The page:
Liberian Lobsterfest

The church service this morning seemed livelier than others with even more songs by the youth and senior “choirs”.  They also had a “youth rally” which means the 20-30s aged “youth” sing while they try to “rally” the congregation to donate in support of their upcoming convention. I had the pleasure of holding baby Kathryn for part of the service…I rocked her until her eyes rolled back to sleep…and she just looked beautiful.  It’s amazing how much the women will dance with babies either being held or wrapped on their backs – a new level of shaken baby syndrome.  (video here:

After worship, I held a meeting with the women of GROW to get feedback about how they feel the farming has been going, what’s working and what’s not, if the division of labor and scheduling is going as expected, what crops have grown and sold well compared to others, etc.  It sounds like the big success has been the corn and onions (actually they are now calling them “onion leaf” which goes along with my theory that they’re more like chives than actual onions).  The corn was in very high demand and they could have sold twice as much.  We discussed why this was true so they could recognize the fact that they

Dusu and Kou with matching hair for church.

planted slightly off the normal schedule from other communities, thus no one else was selling corn in the market at the same time they were (ahh – a real life experience with supply and demand!).  They’re working on another full report for me which would detail income, crop harvests, etc.  We had conversations about difficulties with using the “water pump” to fill the large barrels from which they draw water into smaller watering cans and possible solutions for this.  Having a bit more insight into Deanville after interviewing about 40 family units, I tried to hold some accountable for their lack of involvement and willingness to help themselves (like the single mother with one child I met that basically does the girl’s hair all day and expects food support from her neighbors) followed by encouragement to the overall group to dream “bigger” than just “getting by”.  I reinforced the interconnectedness of GROW’s success with providing income and food for the school children – their children! – and their own family’s financial success.  I also got their feedback and input about the possibility of developing a poultry farm.  Other NGOs have been coming through the area promoting poultry farming so I think it’s an idea that is starting to gain traction in Liberia – but slowly!

I spent some time afterwards to get some photos of families I had already interview but for whom some of the members were missing at the time.  They’ve all been very excited about

Sumakai and his basket gift for me.

having their family photos taken and it’s fun to see.  I continue to have some coming up to me, complaining that I haven’t interviewed them yet.  I guess that’s a good thing that they want to be included.  I hadn’t planned to interview anyone today, but I was persuaded to do a couple of families.  The husband in a deaf couple, Sumakai, that I interviewed a couple of days ago is a basket weaver.  Today he presented me with a special basket he made.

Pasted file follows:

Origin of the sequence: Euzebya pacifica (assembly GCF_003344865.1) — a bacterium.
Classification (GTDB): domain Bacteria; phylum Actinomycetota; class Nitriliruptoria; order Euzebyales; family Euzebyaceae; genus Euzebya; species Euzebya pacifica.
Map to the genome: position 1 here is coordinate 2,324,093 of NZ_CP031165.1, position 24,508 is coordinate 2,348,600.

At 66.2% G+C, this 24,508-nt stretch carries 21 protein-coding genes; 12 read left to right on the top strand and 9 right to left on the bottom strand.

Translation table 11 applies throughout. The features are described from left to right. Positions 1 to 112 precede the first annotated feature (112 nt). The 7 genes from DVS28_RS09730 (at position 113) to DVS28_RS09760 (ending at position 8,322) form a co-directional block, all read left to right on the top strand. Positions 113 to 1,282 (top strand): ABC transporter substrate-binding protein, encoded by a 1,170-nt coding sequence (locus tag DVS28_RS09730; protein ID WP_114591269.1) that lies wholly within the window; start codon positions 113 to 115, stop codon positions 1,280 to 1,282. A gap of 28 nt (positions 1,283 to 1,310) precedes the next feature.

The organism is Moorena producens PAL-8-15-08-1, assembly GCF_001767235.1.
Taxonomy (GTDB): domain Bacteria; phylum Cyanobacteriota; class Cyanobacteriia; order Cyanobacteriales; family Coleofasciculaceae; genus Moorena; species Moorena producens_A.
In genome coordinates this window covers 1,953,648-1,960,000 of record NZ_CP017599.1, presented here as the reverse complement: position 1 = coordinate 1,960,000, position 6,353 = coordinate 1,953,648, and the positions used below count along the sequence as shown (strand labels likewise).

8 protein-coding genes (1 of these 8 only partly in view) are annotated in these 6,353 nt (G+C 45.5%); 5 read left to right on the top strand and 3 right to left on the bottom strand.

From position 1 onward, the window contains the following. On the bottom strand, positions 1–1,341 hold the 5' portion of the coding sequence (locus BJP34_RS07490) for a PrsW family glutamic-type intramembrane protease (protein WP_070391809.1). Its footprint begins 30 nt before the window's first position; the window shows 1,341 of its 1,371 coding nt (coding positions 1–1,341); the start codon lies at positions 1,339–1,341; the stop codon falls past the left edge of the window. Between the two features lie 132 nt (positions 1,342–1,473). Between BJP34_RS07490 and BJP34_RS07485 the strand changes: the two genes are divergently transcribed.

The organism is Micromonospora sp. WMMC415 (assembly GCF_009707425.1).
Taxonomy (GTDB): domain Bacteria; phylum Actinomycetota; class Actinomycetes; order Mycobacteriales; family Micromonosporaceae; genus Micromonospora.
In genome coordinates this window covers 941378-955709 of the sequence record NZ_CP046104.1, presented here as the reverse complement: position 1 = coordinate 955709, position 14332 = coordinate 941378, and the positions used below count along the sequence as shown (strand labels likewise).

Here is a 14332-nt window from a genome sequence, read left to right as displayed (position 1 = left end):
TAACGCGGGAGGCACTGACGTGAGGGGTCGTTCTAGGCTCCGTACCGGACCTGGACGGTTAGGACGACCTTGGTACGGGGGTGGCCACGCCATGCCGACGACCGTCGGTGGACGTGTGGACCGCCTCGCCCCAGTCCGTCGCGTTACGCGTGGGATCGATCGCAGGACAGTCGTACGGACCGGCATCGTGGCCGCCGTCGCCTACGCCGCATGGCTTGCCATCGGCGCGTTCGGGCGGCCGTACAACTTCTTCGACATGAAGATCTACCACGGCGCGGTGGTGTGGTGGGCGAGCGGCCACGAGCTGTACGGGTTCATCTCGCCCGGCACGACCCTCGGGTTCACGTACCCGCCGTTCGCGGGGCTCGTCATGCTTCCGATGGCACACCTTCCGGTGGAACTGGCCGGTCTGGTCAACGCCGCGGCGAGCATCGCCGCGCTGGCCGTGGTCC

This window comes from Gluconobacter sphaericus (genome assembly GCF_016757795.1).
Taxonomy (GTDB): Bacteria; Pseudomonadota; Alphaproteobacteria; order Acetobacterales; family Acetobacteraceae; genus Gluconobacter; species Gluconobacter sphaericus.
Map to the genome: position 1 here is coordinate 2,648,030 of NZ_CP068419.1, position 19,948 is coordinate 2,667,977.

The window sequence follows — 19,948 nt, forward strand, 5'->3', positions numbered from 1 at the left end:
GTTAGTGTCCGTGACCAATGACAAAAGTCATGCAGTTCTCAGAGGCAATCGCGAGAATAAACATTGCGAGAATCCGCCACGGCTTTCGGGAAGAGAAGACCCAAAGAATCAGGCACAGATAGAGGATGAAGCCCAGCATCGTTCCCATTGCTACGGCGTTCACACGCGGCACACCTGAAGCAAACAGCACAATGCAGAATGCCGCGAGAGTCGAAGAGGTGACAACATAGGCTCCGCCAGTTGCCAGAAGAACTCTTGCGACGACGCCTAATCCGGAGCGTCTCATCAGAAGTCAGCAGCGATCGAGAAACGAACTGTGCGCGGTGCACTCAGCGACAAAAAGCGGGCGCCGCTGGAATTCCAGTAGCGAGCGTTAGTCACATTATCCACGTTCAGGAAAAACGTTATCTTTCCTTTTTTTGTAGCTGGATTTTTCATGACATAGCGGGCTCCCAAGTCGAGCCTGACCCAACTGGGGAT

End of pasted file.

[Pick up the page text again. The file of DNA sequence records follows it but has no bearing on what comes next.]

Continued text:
I finally got back to Phebe around 4:00pm after arriving for services at 9:30am.  Just after changing my clothes and sitting in the bathroom, someone came knocking on my guesthouse door.  It was my neighbor and former Minister of Health, Dr. Gwenigale.  Dr. G was inviting me to join him and several Peace Corp health volunteers for dinner.  So around 6:00 I walked over with Mary, a nurse anesthetist, and joined Shakira, a nurse midwife, and Courtney (I think?) in OBGYN – all from the US and three months into a yearlong commitment.  Dr. G loves entertaining and had out wine, cheese…and Pringles.  After some intro conversation, he brought out the boiled Irish potatoes, boiled yams, and boiled lobsters!  I told him this would be my first lobster tail – and in Liberia of all places.   He’s a very congenial man and has many connections as you can imagine.  He was recently in Boston at a world health conference at the invitation of Dr. Paul Farmer (he co-founded Partners in Health which started in Haiti and is the subject of Tracy Kidder’s book “Mountains Beyond Mountains” which I recommend).  I discussed the idea of a vaccination clinic and mosquito netting for which he offered some great advice.  Apparently he’s hooked on the US presidential campaign and wants to watch the debate tonight which will be aired at 1:00am Liberian time.  He’ll go to bed and set his alarm to get up.

Tomorrow the flurry of activity will begin once again at the school site.  Lavela and his crew will be back to do a variety of finishing touches.  Edwin, the electrician, will arrive to install the first solar powered security lights on the upper guard house.  Lifewater will be installing the submersible pump and training me and several Deanville community members (women included) on pump maintenance.  Then I’ll be meeting with Sumo and Kebbeh do discuss teacher contracts and the like.  Should be a busy Monday.

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